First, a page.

Easter Sunday is a day filled with delicious food, family gatherings, and fun activities like Easter egg hunts. But have you ever wondered about the origins of some of the holiday's longstanding traditions, such as egg decorating, gift baskets, and the cotton-tailed, candy-delivering Easer bunny? While you sit down to enjoy your post-church Easter brunch this year, test out your family's knowledge of the holiday with these fun facts about Easter. The winner can receive an extra sweet surprise in their Easter basket this year!
The Easter bunny has long been a symbol of the Easter holiday. Though the exact origins of the fluffy long-eared mammal is unknown, reports that Americans started making nests and leaving colored eggs for a mythical rabbit in the 1700s. The tradition started when German immigrants settled into the U.S., bringing with them their tradition of an egg-laying hare called "."
Despite being widely associated with the Christian holiday, the Easter bunny is never mentioned in the Bible. According to , scholars believe that Easter originated as an Anglo-Saxon festival honoring the coming of spring and a goddess named Eastre, whose sacred symbols are the hare and the egg.
Some Christian missionaries hoped that by aligning the days of celebration of their festivals and by adopting some pagan traditions, Anglo-Saxon followers would become more inclined to convert to Christianity, reports. Eggs were eaten and buried as part of the Anglo-Saxon celebration of Eastre to encourage fertility, so some scholars believe this to be a reason why eggs are associated with the Christian holiday of Easter today. Another is that strict Christian fasting practices during Lent prohibited them from consuming a lot of the food groups, so Christians hard-boiled them to eat post-Lent.
Though today most of your Easter eggs fit well within your palm, there have been much bigger pastel-hued, chocolate-flavored eggs over the course of this tradition. According to , the largest Easter egg ever created weighted over 8,000 pounds. The best part? Aside from an internal steel frame to keep it in place, the giant egg was made out of pure chocolate and marshmallow.
According to , residents in 13th century England brought Easter egg gifts to their lords and churches as special offerings every holiday. They were dyed colors to signify special meanings, like red as a symbol of joy.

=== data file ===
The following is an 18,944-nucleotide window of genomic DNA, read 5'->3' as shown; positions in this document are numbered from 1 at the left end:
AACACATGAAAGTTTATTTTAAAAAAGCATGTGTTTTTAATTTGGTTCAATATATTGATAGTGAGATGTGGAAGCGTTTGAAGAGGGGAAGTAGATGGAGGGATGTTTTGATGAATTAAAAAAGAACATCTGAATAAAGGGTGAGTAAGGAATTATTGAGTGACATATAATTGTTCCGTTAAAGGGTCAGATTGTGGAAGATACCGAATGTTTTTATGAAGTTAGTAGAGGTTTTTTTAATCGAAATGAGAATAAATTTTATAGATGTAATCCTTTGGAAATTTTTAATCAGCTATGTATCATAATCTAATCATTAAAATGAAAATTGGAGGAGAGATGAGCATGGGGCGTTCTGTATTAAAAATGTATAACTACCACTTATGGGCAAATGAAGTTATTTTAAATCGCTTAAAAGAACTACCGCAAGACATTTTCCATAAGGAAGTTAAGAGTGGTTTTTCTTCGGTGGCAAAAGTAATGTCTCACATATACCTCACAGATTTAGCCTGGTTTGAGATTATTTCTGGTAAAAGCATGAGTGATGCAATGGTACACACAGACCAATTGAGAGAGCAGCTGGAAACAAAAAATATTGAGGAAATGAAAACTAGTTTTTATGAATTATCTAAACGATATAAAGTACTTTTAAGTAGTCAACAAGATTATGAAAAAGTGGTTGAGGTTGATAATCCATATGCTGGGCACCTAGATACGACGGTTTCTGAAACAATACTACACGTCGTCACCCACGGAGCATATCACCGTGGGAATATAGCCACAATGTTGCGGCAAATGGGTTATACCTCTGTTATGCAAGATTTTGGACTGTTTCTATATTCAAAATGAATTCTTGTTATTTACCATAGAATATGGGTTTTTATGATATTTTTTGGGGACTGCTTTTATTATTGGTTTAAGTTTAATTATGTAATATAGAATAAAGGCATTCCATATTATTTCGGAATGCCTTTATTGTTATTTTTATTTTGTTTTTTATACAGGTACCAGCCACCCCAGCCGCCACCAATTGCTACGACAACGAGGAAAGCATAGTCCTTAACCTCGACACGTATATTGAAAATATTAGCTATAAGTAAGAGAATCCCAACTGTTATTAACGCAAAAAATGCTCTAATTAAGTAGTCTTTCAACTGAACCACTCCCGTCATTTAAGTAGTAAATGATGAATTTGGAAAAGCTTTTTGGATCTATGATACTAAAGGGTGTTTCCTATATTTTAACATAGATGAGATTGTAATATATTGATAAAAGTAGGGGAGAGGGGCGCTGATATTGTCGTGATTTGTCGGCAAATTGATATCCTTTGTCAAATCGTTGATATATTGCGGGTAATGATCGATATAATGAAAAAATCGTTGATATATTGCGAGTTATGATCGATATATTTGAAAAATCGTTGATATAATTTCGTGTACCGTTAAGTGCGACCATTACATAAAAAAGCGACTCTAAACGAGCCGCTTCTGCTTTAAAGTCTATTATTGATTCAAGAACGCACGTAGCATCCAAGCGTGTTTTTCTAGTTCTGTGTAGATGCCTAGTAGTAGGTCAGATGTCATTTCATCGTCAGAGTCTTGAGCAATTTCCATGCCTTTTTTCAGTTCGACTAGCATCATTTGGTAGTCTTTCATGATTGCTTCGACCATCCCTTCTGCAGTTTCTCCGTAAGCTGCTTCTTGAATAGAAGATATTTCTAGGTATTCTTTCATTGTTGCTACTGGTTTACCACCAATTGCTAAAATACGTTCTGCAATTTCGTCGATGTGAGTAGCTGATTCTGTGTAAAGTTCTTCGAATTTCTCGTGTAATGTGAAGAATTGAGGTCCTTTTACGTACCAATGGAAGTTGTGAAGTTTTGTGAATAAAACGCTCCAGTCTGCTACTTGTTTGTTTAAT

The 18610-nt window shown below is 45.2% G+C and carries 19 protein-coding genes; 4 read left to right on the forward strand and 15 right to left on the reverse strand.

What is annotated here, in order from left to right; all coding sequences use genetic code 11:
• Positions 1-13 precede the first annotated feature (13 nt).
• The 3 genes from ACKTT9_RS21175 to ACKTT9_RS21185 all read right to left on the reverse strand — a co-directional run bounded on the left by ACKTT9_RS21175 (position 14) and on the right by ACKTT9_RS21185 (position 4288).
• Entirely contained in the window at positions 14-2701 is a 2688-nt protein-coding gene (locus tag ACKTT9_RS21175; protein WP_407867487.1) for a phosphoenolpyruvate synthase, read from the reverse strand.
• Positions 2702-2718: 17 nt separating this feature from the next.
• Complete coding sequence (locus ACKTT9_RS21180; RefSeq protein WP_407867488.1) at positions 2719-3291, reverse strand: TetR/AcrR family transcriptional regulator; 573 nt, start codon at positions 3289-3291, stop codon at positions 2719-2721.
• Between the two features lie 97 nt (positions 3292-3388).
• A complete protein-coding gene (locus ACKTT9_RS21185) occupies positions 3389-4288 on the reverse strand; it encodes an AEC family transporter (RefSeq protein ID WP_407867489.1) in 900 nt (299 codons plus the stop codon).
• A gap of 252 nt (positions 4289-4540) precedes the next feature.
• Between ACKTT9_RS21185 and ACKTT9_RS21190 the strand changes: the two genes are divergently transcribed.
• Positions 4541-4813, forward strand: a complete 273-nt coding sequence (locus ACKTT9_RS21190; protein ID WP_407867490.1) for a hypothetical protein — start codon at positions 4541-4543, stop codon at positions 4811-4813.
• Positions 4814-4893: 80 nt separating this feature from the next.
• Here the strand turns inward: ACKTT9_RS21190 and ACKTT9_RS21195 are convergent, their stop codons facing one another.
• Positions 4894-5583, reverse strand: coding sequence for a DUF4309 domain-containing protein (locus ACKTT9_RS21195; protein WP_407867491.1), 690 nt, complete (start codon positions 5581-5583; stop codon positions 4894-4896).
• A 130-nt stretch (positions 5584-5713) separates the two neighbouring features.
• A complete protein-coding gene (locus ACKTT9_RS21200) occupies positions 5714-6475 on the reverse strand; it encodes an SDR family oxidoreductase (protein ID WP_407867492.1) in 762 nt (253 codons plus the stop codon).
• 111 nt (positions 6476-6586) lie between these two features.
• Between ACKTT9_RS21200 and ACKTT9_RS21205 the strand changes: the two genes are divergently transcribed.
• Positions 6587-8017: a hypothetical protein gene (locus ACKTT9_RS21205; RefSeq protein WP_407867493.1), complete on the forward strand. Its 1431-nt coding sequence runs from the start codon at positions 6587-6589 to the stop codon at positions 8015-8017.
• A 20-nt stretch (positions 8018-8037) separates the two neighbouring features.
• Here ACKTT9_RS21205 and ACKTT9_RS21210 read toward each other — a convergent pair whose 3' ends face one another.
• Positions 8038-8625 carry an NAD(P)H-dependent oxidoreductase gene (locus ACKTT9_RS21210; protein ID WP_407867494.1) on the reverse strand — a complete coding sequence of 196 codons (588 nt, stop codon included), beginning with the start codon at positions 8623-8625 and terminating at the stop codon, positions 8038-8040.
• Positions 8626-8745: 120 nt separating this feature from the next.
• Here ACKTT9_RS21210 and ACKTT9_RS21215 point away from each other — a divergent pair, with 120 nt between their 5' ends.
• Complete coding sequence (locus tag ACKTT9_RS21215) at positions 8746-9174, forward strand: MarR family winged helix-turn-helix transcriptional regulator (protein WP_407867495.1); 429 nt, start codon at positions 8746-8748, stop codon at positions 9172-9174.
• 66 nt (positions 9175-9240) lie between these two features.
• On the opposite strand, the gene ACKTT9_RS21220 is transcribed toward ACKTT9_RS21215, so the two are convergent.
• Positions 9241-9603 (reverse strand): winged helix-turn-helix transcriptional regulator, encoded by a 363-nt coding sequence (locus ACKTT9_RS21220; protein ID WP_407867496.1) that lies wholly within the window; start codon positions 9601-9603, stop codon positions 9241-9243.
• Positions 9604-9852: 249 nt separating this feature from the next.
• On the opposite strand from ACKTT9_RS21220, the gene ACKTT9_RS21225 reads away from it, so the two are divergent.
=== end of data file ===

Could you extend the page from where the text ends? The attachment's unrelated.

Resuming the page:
Though many may dye eggs simply because it's a fun Easter tradition, a 19th century Catholic magazine called stated that early Christians in Mesopotamia dyed their eggs red to represent the blood that Christ shed on Good Friday.
Yes, you heard us correctly. According to predictions by the National Retail Federation's , consumers will spend over $2 billion buying chocolate bunnies, Cadbury eggs, Jelly Beans, and your beloved Peeps this year.
Speaking of Peeps, it used to take 27 hours to make them in 1953. According to , Rodda Candy Company made the marshmallow chicks with a pastry tube, and the Peeps took over a day to set. Today? You can have a fresh Peep ready for eating in just six minutes.
What you'll need: Peeps ($20 for a 5-pack, )
Sorry Cadbury egg lovers, but Peeps has every other candy beat when it comes to the preferred holiday sweet. reports that people have been loving Peeps the most for nearly 20 years.
What you'll need: Cadbury Eggs ($7 for a 5-pack, )
This may not come as a surprise, but the majority of Americans would choose a milk chocolate sweet over a dark chocolate option any day. Results from a survey by found that 85% of adults like milk chocolate, whereas only 15% of those aged 18-44 crave dark.
As cute as those little chocolate-covered hares are, they're a hit with the kids and always find their way into Easter baskets all over the world. According to one recent study in that surveyed 28,000 people, 59 percent of Americans go for the ears first when enjoying the treat, while 4 percent start with the end. And as for the other 33 percent? They have no preference, as long as they get to eat a chocolate bunny on Easter Sunday!
Did you know that the date of Easter Sunday is determined based on the cycles of the moon? According to , Easter occurs on the first Sunday after the Paschal full moon, which is the first full moon on or after the spring equinox. This year, Easter Sunday will fall on April 21.
Easter is one of the biggest religious holidays in the liturgical year. On Easter Sunday, about 50% of all Americans plan to attend church, according to results from conducted by the National Retail Federation.
Not to be confused with Halloween, children in Finland and hop around the neighborhood in search of chocolate eggs and treats. Some burn bonfires as a Nordic tradition to ward off witches during Holy Week.
The White House is known for throwing a good , and Easter is no exception. For over 130 years, the president has hosted an on the South Lawn, where children roll pastel hard-boiled eggs with a spoon. Music, an egg hunt, and crafts are also all part of the celebration.